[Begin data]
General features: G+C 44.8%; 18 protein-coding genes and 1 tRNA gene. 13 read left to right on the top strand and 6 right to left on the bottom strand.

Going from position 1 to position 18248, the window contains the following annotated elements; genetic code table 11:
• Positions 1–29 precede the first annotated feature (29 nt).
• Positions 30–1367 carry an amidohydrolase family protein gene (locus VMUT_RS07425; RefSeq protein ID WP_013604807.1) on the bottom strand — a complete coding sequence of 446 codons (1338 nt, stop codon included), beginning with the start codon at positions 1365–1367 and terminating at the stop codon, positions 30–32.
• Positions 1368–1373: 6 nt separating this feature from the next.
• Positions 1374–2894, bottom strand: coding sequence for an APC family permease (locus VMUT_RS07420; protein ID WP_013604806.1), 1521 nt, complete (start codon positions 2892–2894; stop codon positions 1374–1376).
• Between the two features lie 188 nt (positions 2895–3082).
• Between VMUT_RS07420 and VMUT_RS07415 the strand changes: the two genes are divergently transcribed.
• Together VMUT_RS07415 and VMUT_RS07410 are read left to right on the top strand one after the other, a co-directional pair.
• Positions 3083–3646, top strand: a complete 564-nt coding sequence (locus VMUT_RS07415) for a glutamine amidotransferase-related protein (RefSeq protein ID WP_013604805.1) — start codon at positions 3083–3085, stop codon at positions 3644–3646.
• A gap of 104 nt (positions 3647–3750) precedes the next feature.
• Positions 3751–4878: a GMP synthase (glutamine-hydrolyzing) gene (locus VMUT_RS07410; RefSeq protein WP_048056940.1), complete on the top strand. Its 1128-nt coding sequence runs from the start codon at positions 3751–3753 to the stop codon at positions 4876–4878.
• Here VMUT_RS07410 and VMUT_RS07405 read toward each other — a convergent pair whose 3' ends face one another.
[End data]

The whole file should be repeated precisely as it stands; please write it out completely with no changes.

General features: G+C 44.8%; 18 protein-coding genes and 1 tRNA gene. 13 read left to right on the top strand and 6 right to left on the bottom strand.

Going from position 1 to position 18248, the window contains the following annotated elements; genetic code table 11:
• Positions 1–29 precede the first annotated feature (29 nt).
• Positions 30–1367 carry an amidohydrolase family protein gene (locus VMUT_RS07425; RefSeq protein ID WP_013604807.1) on the bottom strand — a complete coding sequence of 446 codons (1338 nt, stop codon included), beginning with the start codon at positions 1365–1367 and terminating at the stop codon, positions 30–32.
• Positions 1368–1373: 6 nt separating this feature from the next.
• Positions 1374–2894, bottom strand: coding sequence for an APC family permease (locus VMUT_RS07420; protein ID WP_013604806.1), 1521 nt, complete (start codon positions 2892–2894; stop codon positions 1374–1376).
• Between the two features lie 188 nt (positions 2895–3082).
• Between VMUT_RS07420 and VMUT_RS07415 the strand changes: the two genes are divergently transcribed.
• Together VMUT_RS07415 and VMUT_RS07410 are read left to right on the top strand one after the other, a co-directional pair.
• Positions 3083–3646, top strand: a complete 564-nt coding sequence (locus VMUT_RS07415) for a glutamine amidotransferase-related protein (RefSeq protein ID WP_013604805.1) — start codon at positions 3083–3085, stop codon at positions 3644–3646.
• A gap of 104 nt (positions 3647–3750) precedes the next feature.
• Positions 3751–4878: a GMP synthase (glutamine-hydrolyzing) gene (locus VMUT_RS07410; RefSeq protein WP_048056940.1), complete on the top strand. Its 1128-nt coding sequence runs from the start codon at positions 3751–3753 to the stop codon at positions 4876–4878.
• Here VMUT_RS07410 and VMUT_RS07405 read toward each other — a convergent pair whose 3' ends face one another.